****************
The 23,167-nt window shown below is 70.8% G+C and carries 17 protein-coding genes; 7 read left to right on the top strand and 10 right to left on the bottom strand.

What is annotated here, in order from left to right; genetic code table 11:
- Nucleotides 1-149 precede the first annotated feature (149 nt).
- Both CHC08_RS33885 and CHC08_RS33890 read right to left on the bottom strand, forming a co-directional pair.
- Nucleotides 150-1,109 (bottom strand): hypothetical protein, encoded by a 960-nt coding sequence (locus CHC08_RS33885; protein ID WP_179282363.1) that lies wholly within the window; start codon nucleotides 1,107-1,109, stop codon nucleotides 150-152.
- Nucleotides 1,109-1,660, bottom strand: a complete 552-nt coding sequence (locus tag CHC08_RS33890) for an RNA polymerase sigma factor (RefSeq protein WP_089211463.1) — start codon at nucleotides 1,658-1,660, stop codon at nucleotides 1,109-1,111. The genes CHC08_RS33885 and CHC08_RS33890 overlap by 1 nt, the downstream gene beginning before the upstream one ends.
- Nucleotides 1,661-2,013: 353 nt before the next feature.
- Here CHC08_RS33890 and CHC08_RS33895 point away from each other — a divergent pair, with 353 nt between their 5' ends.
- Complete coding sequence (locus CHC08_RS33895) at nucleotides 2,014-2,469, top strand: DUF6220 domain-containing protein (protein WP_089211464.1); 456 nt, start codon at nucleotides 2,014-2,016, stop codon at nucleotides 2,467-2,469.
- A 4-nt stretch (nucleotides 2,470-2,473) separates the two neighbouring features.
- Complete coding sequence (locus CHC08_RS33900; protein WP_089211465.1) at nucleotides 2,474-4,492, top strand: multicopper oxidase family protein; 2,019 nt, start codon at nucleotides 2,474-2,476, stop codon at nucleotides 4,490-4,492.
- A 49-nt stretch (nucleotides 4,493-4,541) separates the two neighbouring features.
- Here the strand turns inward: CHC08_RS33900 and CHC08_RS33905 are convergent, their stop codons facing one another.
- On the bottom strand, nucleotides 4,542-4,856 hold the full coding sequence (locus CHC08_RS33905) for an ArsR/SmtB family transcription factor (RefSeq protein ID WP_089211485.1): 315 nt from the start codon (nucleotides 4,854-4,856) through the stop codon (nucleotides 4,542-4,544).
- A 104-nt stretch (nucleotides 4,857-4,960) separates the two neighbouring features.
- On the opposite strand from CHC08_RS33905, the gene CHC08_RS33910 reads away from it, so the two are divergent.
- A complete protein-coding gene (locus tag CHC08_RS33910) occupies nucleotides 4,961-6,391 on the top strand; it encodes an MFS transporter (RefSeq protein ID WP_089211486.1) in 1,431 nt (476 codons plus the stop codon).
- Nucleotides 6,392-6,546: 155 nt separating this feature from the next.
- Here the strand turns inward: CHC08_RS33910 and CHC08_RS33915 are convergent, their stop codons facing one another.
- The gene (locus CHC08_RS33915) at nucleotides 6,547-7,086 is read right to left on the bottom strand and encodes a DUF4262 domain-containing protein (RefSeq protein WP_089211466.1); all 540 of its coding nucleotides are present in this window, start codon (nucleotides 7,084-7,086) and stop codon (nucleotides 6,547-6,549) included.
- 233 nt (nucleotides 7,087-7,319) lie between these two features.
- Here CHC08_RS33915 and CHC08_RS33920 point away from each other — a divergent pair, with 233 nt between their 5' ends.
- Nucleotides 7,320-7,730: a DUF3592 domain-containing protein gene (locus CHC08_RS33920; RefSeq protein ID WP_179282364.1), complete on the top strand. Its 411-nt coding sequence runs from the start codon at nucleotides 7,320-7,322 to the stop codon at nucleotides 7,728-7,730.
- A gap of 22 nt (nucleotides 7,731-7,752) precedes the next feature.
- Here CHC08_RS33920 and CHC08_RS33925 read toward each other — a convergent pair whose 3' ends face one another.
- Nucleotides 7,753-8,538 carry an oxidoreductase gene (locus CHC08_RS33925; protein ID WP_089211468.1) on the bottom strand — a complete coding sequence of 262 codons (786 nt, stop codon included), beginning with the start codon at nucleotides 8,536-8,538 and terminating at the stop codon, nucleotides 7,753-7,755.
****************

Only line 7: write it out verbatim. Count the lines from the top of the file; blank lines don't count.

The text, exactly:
- Nucleotides 1,661-2,013: 353 nt before the next feature.